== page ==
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A lack of straight shooting in gun debate

Sometimes it seems that the gun debate has become a form of trench warfare, with activists and politicians firing above each other's heads, if only to ensure that supporters and campaign contributors keep supplying them with ammo.

Take House Bill 2243, introduced last month by Ford City Republican Jeff Pyle. The bill prohibits any business or property owner from "prohibiting a person from transporting or storing a firearm in a motor vehicle" in their parking lots. Assuming the gun is locked out of sight, and the owner is licensed to carry a concealed weapon, the bill allows gun-owners to sue over such policies. It also provides remedies for anyone fired after stowing firearms in the company lot.

This in a state where many residents can still be fired just for being gay.

It's not clear this measure is going anywhere. Pyle's bill is in committee, though last week, Mon Valley Democrat Ted Harhai tried, and failed, to attach it as an amendment to legislation concerning driver's tests. But Pittsburgh police brass say that, if anything, we should be discouraging people from leaving weapons in cars.

"Leaving guns in vehicles is extremely dangerous," says Pittsburgh Police Zone 1 Commander RaShall Brackney.

Brackney's North Side zone includes Heinz Field and PNC Park, where she says weapons are stolen from parked cars "at least once every other game." It takes less than a minute to break into and search a car's likely hiding places, she says — and criminals know car-owners probably won't return for hours. "That brings a lot more opportunities."

Pyle and Harhai did not return calls for comment; neither did Pittsburgh Rep. Dom Costa, who co-sponsored Pyle's bill. In a memo to colleagues, Pyle's only attempt to justify the legislation was to quote the state Constitution: "[T]he right to keep and bear arms ... shall not be questioned."

Well, mission accomplished. No one in government, at least, does question gun rights anymore, as the numbed public response to mass shootings proves nearly every week. Yet gun-rights absolutists are still on a hair-trigger.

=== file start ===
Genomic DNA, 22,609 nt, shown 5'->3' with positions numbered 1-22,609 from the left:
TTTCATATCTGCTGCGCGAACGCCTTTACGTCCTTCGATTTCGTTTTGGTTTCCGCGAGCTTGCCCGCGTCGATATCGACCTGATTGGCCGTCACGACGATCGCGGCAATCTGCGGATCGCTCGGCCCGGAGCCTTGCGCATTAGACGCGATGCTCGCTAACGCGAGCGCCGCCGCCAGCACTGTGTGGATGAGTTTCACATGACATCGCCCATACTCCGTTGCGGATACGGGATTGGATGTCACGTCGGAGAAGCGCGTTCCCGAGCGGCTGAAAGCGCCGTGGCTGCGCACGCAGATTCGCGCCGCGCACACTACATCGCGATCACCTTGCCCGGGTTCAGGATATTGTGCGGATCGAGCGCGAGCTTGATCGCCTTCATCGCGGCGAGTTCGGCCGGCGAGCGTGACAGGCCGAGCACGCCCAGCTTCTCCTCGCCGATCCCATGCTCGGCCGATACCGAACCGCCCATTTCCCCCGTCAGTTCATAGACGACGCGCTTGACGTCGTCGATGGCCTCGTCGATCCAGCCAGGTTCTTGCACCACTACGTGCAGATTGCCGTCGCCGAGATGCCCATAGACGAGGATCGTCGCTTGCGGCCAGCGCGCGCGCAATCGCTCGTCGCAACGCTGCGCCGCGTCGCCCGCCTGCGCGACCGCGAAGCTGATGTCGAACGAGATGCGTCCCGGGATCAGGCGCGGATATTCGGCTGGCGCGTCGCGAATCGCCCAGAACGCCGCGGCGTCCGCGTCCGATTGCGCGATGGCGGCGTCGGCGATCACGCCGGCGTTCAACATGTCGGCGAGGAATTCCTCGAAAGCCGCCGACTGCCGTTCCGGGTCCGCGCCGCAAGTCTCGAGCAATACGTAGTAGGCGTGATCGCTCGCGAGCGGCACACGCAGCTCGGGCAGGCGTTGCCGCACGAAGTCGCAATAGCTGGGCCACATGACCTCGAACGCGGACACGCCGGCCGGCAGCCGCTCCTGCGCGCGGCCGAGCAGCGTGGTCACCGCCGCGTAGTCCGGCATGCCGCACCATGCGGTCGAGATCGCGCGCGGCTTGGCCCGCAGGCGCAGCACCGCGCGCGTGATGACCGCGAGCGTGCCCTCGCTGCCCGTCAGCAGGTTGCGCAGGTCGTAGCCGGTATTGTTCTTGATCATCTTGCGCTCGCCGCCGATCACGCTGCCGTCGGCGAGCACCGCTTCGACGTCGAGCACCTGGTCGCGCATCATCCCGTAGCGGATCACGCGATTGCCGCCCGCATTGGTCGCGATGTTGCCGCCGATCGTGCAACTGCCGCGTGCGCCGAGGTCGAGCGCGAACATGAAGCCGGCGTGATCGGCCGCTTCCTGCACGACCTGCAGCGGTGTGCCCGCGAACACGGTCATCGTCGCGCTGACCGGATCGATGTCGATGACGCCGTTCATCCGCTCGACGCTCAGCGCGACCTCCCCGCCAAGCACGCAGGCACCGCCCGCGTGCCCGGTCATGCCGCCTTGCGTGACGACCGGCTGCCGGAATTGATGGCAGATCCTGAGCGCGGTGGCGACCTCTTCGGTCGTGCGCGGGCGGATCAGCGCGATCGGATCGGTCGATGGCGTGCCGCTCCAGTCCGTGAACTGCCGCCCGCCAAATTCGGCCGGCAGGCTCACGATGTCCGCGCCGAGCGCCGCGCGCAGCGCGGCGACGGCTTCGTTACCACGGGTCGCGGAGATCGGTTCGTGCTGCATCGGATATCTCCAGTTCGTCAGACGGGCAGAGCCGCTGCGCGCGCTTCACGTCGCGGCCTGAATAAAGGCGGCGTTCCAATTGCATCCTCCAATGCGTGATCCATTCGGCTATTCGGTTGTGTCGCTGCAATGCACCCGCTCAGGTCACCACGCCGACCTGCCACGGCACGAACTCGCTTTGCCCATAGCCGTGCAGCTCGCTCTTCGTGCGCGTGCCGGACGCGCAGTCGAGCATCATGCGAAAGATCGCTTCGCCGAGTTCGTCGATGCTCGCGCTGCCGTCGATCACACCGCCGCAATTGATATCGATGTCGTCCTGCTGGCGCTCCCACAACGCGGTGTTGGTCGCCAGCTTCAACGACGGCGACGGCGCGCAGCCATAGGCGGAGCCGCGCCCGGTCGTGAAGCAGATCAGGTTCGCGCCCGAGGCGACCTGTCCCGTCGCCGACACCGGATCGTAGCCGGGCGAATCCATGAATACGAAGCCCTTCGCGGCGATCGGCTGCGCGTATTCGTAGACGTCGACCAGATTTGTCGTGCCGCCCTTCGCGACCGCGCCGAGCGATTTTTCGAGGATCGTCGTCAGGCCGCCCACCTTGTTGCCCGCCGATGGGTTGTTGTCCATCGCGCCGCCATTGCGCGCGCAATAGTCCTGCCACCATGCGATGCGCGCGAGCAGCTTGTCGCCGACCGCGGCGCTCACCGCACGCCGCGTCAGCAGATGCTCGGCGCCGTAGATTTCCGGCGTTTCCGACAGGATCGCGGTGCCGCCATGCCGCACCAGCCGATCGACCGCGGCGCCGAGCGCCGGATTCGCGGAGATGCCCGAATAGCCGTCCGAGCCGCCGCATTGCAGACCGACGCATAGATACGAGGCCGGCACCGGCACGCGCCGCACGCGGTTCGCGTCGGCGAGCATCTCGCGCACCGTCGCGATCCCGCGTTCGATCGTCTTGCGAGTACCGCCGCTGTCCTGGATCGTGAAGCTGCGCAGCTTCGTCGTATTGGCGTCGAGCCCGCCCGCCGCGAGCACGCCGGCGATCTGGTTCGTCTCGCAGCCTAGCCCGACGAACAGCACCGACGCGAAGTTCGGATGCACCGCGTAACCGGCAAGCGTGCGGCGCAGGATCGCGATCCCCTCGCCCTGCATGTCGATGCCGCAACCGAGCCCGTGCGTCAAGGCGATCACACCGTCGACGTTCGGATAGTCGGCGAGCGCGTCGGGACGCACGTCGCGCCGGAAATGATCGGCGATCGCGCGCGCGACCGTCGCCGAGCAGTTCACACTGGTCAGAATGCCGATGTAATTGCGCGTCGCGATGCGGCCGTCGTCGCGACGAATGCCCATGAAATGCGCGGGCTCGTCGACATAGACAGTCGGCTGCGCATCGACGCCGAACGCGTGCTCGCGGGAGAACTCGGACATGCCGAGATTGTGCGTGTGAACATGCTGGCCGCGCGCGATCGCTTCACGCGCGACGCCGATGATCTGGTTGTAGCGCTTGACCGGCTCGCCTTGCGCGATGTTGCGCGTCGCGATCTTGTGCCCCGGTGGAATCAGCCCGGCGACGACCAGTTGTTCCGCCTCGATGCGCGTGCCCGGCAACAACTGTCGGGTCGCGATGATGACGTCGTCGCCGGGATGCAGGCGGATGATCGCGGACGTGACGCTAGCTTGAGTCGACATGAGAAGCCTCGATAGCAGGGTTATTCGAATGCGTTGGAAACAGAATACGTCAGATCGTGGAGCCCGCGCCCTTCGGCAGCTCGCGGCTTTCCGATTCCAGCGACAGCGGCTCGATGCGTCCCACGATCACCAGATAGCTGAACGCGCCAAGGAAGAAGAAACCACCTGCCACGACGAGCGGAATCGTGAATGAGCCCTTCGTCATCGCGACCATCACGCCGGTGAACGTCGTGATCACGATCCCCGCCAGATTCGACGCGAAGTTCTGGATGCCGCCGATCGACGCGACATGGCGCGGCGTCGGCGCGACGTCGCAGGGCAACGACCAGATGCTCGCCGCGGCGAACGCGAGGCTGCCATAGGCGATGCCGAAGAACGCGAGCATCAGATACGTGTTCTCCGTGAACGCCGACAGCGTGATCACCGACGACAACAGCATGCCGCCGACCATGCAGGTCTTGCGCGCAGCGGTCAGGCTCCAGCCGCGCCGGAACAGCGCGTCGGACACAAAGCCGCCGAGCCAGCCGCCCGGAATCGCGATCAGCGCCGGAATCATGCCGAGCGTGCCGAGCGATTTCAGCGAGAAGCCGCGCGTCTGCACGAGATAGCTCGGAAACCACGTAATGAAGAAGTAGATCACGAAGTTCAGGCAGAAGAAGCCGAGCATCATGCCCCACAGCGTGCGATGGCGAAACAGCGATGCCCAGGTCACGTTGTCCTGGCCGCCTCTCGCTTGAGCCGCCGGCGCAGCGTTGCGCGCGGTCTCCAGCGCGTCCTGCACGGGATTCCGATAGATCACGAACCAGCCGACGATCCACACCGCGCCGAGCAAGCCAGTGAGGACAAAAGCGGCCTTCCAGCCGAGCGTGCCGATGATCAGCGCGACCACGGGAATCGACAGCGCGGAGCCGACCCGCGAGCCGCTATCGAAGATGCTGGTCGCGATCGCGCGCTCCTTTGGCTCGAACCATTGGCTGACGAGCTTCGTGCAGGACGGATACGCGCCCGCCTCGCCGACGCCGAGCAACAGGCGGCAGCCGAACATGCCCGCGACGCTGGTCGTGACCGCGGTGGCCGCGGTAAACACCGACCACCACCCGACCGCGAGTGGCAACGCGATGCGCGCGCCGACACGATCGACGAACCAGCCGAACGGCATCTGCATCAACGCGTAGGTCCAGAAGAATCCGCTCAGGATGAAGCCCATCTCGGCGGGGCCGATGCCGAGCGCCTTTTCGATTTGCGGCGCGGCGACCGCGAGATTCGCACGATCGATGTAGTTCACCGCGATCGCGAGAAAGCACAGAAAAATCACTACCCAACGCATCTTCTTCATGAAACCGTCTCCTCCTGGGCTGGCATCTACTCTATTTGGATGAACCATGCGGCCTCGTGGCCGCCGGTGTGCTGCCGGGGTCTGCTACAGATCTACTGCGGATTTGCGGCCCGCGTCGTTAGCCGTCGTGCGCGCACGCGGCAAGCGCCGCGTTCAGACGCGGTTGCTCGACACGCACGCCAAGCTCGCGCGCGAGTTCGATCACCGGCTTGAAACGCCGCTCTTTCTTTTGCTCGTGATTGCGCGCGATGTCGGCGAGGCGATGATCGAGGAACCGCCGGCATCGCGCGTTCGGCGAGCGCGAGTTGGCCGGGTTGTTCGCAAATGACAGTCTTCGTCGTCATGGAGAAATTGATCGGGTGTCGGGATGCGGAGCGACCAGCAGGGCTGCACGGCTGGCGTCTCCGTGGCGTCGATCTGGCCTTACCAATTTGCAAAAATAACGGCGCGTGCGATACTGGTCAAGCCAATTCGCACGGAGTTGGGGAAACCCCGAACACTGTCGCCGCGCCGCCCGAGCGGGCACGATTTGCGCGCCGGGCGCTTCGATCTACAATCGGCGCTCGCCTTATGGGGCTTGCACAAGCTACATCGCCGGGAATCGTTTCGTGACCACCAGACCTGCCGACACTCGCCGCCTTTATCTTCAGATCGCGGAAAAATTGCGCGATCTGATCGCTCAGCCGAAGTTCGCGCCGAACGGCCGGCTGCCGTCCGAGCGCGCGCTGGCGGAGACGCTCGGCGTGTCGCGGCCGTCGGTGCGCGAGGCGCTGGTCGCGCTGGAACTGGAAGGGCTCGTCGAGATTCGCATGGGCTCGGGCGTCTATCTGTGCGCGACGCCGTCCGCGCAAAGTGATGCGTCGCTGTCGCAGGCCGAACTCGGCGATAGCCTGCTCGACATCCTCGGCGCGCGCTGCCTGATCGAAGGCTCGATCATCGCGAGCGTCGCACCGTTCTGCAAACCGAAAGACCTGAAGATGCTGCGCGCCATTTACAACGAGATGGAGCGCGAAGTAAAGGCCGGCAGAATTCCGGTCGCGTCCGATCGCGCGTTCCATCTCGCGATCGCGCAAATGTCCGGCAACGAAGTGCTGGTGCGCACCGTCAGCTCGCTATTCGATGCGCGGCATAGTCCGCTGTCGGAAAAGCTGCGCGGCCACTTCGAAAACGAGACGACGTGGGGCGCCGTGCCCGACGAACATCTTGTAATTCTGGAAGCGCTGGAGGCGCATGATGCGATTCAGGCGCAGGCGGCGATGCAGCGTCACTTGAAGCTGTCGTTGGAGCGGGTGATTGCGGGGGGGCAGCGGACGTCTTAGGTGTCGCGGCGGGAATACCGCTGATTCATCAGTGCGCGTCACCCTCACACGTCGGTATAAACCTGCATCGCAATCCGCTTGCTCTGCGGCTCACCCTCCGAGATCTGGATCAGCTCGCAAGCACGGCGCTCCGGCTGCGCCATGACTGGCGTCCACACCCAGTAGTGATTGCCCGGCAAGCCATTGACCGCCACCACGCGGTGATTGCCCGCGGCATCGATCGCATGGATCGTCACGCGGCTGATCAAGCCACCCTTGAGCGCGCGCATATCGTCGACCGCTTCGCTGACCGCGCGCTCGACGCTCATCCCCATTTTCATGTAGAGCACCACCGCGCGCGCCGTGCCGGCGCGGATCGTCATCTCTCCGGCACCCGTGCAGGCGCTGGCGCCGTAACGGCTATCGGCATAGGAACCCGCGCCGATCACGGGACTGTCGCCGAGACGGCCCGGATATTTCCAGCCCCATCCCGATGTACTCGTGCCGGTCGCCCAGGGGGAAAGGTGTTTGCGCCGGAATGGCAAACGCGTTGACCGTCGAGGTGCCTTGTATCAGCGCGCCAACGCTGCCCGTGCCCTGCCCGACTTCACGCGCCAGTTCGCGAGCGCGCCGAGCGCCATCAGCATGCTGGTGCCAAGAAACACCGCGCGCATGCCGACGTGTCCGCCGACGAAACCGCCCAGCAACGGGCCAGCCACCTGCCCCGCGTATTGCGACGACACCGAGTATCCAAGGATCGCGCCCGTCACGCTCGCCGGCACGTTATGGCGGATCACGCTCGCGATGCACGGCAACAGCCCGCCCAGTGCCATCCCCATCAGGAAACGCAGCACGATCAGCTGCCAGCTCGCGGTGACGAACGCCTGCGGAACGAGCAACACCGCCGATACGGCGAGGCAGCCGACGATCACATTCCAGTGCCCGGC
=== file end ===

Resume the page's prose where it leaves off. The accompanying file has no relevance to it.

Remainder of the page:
The NRA, for one, is upset that one of its pet bills, HB 2011, was introduced in February and still isn't law — four whole months later! The bill makes it easy for gun-owners to sue local municipalities who pass their own gun laws. Pittsburgh, for example, has a 2008 ordinance requiring gun-owners to report firearms that are lost or stolen ... from parking lots, say. And as the NRA wailed in April, Pittsburgh is among "nearly 50 municipalities" with such ordinances — yet the legislature "has still not acted."

Of course, as City Paper's Rebecca Nuttall reported May 14, local officials haven't acted either. While campaigning last year, Mayor Bill Peduto pledged that enforcing the lost-and-stolen law would be central to his crime-fighting strategy. Since taking office, however, he's decided the ordinance can't survive a legal challenge, even under current law. Gun-rights absolutists have won without firing a shot.

If state legislators really want to expand gun rights, though, they still have at least one option. They could get rid of the state's most notable gun-free zone: the state Capitol building itself. Instead of telling private companies what they can do in their parking lots, elected officials could open their own offices and hallways to gun-toting citizens. Firearms are necessary to keep our government in check, right?

Even gun-control advocates might support the change. "The people making the rules are willing to expand gun rights," says Shira Goodman of CeaseFirePa, "but not in their place of work."

There would be risks, of course. Not the chance of a gunman mowing down innocent people — why should state lawmakers be less at risk than, say, kindergartners? No, the real danger is that, when facing gun-wielding strangers in their workplace, politicians might see an upside to gun control after all. California, for one, passed one of the nation's most sweeping gun-control laws in 1967 — after 30 gun-wielding Black Panthers showed up outside their state capitol.

That law, incidentally, was signed by then-Governor Ronald Reagan, who opined there was "no reason why on the street today a citizen should be carrying loaded weapons." Imagine a pinko like that getting elected to Harrisburg today.

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